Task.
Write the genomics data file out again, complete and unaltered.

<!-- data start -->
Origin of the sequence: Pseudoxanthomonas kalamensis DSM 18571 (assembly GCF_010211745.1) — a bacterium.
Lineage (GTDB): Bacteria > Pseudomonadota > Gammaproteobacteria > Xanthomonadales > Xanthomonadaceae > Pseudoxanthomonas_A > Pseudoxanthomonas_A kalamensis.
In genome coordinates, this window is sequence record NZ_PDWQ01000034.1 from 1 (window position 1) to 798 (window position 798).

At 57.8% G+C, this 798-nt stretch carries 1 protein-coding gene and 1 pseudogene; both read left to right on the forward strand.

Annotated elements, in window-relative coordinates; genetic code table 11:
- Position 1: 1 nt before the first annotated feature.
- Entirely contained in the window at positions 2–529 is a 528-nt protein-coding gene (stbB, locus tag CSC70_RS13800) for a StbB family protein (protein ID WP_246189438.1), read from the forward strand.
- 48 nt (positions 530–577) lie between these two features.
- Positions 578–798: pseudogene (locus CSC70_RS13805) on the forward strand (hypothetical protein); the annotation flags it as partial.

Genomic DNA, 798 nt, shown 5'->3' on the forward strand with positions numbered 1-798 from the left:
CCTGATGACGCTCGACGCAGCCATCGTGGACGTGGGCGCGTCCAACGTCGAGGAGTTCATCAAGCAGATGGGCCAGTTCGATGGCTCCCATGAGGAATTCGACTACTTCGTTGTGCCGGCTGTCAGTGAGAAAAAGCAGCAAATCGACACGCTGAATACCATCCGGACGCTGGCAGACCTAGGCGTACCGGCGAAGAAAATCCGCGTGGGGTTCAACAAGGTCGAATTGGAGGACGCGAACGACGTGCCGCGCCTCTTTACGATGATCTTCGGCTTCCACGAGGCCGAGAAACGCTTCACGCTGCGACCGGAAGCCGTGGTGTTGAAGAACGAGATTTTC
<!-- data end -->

Origin of the sequence: Pseudoxanthomonas kalamensis DSM 18571 (assembly GCF_010211745.1) — a bacterium.
Lineage (GTDB): Bacteria > Pseudomonadota > Gammaproteobacteria > Xanthomonadales > Xanthomonadaceae > Pseudoxanthomonas_A > Pseudoxanthomonas_A kalamensis.
In genome coordinates, this window is sequence record NZ_PDWQ01000034.1 from 1 (window position 1) to 798 (window position 798).

At 57.8% G+C, this 798-nt stretch carries 1 protein-coding gene and 1 pseudogene; both read left to right on the forward strand.

Annotated elements, in window-relative coordinates; genetic code table 11:
- Position 1: 1 nt before the first annotated feature.
- Entirely contained in the window at positions 2–529 is a 528-nt protein-coding gene (stbB, locus tag CSC70_RS13800) for a StbB family protein (protein ID WP_246189438.1), read from the forward strand.
- 48 nt (positions 530–577) lie between these two features.
- Positions 578–798: pseudogene (locus CSC70_RS13805) on the forward strand (hypothetical protein); the annotation flags it as partial.

Genomic DNA, 798 nt, shown 5'->3' on the forward strand with positions numbered 1-798 from the left:
CCTGATGACGCTCGACGCAGCCATCGTGGACGTGGGCGCGTCCAACGTCGAGGAGTTCATCAAGCAGATGGGCCAGTTCGATGGCTCCCATGAGGAATTCGACTACTTCGTTGTGCCGGCTGTCAGTGAGAAAAAGCAGCAAATCGACACGCTGAATACCATCCGGACGCTGGCAGACCTAGGCGTACCGGCGAAGAAAATCCGCGTGGGGTTCAACAAGGTCGAATTGGAGGACGCGAACGACGTGCCGCGCCTCTTTACGATGATCTTCGGCTTCCACGAGGCCGAGAAACGCTTCACGCTGCGACCGGAAGCCGTGGTGTTGAAGAACGAGATTTTC